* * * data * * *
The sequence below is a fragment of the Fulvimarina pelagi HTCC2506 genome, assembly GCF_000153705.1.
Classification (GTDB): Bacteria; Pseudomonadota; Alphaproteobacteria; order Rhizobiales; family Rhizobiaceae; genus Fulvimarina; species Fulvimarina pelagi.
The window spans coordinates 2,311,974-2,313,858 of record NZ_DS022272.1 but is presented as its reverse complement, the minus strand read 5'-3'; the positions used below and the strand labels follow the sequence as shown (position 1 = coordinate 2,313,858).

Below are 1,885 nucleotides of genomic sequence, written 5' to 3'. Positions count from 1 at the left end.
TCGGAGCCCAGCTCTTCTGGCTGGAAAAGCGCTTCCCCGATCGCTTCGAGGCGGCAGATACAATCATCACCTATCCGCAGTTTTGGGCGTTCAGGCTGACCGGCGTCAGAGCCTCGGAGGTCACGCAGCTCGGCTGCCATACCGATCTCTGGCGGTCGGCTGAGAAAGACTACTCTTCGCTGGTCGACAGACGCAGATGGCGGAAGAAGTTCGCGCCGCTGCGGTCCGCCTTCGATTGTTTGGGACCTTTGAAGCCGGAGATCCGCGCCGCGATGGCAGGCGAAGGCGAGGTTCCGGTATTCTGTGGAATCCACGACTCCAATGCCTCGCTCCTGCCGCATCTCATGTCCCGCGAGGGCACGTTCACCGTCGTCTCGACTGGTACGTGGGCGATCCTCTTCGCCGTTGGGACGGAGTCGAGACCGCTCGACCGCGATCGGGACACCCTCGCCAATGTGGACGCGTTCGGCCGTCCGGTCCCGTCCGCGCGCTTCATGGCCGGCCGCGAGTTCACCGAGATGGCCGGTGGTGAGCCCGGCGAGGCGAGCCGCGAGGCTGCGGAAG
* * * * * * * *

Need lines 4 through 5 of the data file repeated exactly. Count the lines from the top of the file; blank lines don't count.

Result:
Below are 1,885 nucleotides of genomic sequence, written 5' to 3'. Positions count from 1 at the left end.
TCGGAGCCCAGCTCTTCTGGCTGGAAAAGCGCTTCCCCGATCGCTTCGAGGCGGCAGATACAATCATCACCTATCCGCAGTTTTGGGCGTTCAGGCTGACCGGCGTCAGAGCCTCGGAGGTCACGCAGCTCGGCTGCCATACCGATCTCTGGCGGTCGGCTGAGAAAGACTACTCTTCGCTGGTCGACAGACGCAGATGGCGGAAGAAGTTCGCGCCGCTGCGGTCCGCCTTCGATTGTTTGGGACCTTTGAAGCCGGAGATCCGCGCCGCGATGGCAGGCGAAGGCGAGGTTCCGGTATTCTGTGGAATCCACGACTCCAATGCCTCGCTCCTGCCGCATCTCATGTCCCGCGAGGGCACGTTCACCGTCGTCTCGACTGGTACGTGGGCGATCCTCTTCGCCGTTGGGACGGAGTCGAGACCGCTCGACCGCGATCGGGACACCCTCGCCAATGTGGACGCGTTCGGCCGTCCGGTCCCGTCCGCGCGCTTCATGGCCGGCCGCGAGTTCACCGAGATGGCCGGTGGTGAGCCCGGCGAGGCGAGCCGCGAGGCTGCGGAAG